Then it happened. In that movie theater in Santa Monica. Fight Club. I know that sounds trite. I know it should have been the birth of my first child or something. But it was Fight Club that did it. I remember seeing Marla Singer (played by Helena Bonham Carter), with that ragged eyeliner and waifish body. She was so trashy and dirty and hot and broke. And Tyler Durden (Brad Pitt) lived in this abandoned house in the middle of nowhere with the anonymous narrator (Ed Norton). All they ever did was get in fights, wreak havoc, work out, and make fun of the automatons. Though it all ended miserably - but triumphantly! - with that Pixies song when those buildings blew up, God, my life just seemed so tame by comparison, so forgettable, so compliant. I thought, What the hell am I doing? I'm 25 years old.
I saw the movie four times in one week. And I cracked. I quit my job. I dumped my girlfriend. I started working out constantly. Running, swimming, lifting weights, drinking protein shakes, eating apples.
My routine was basic. I thought of it as a matter of simple physics: If I burn more than I consume, my body will metabolize fat. It has to. I figured that at my weight, with my metabolism, I burned about 2,500 calories a day. So I kept to a 2,000 calorie diet and worked out like mad. Four runs a week (100 calories per mile), three swims (100 calories per 15 minutes), four weight sessions (300 calories per hour, plus beach muscles). I made sure I never rang up more than a 7,000 calorie deficit (which equals 2 pounds of fat) in a given week, since your body freaks out when you do that.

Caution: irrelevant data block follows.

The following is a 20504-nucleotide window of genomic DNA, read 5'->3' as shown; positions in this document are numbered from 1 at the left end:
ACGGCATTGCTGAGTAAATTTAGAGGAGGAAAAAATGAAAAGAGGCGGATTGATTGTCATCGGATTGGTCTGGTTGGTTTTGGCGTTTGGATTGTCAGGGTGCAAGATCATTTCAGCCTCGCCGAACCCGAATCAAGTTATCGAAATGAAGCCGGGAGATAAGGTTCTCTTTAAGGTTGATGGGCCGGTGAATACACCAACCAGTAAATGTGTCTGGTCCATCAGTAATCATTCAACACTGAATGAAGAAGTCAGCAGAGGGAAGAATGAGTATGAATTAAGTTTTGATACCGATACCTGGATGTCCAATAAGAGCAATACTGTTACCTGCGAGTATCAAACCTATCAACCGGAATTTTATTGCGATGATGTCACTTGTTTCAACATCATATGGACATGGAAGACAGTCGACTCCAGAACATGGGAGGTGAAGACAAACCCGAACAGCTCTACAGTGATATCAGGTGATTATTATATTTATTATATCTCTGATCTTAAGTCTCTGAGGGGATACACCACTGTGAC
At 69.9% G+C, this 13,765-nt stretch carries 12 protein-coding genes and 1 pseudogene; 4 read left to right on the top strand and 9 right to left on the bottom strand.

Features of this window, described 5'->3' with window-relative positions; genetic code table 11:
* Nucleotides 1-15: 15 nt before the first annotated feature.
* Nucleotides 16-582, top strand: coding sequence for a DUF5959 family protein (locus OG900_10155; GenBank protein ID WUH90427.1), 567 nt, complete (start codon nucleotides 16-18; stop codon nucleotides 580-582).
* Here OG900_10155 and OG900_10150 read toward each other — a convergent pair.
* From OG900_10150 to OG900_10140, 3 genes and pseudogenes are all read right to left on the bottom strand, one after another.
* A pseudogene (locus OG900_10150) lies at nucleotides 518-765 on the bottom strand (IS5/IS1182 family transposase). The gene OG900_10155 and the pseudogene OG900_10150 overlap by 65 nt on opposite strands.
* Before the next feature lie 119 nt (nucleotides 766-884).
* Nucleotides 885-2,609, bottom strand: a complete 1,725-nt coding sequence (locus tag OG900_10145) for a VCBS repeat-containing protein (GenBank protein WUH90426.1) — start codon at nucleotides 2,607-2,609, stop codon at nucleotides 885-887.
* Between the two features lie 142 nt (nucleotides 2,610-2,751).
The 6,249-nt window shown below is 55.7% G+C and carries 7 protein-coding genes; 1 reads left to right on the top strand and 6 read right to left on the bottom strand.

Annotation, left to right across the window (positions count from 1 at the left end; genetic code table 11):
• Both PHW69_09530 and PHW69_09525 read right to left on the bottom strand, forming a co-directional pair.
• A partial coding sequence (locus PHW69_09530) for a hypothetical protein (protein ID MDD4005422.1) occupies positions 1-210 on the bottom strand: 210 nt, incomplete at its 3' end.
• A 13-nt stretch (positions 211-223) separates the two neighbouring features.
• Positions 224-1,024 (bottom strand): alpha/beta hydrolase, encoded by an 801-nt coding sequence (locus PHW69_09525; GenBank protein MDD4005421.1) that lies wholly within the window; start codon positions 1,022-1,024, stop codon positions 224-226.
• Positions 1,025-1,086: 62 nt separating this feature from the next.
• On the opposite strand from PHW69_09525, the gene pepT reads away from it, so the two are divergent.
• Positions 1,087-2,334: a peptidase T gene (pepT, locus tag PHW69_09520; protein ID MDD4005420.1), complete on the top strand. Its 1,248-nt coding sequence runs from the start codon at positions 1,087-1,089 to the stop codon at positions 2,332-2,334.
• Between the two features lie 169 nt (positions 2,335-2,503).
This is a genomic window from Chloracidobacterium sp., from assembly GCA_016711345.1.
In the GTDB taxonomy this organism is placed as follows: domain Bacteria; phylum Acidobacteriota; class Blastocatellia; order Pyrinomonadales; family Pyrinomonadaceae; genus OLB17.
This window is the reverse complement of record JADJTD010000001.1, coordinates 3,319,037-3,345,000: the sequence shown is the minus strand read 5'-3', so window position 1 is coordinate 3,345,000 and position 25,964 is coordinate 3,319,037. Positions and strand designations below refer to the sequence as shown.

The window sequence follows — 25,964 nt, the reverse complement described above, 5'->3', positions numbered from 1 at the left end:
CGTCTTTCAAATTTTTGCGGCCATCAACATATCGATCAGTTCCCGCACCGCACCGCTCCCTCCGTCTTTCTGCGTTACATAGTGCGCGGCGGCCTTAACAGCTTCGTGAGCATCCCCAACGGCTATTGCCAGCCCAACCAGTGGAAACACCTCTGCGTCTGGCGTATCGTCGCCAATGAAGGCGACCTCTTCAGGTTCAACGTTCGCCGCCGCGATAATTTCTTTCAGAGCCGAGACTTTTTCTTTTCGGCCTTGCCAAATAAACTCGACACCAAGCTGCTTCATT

It was tedious at first. The runs were painful, I was always sore, and it took so much damn time. I had to make a decision: The plan would come first - it was the only obligation I absolutely had to fulfill. Everything else in my life would have to fit in around it.
After about a month, after the initial shock had worn off, once my feet had calloused over and my hair had become ragged from the chlorine, the plan became something else. A dare. Not in the okay-tough-guy, No Fear, come-over-here-and-check-out-my-glutes kind of way. More like it was a daring thing to do.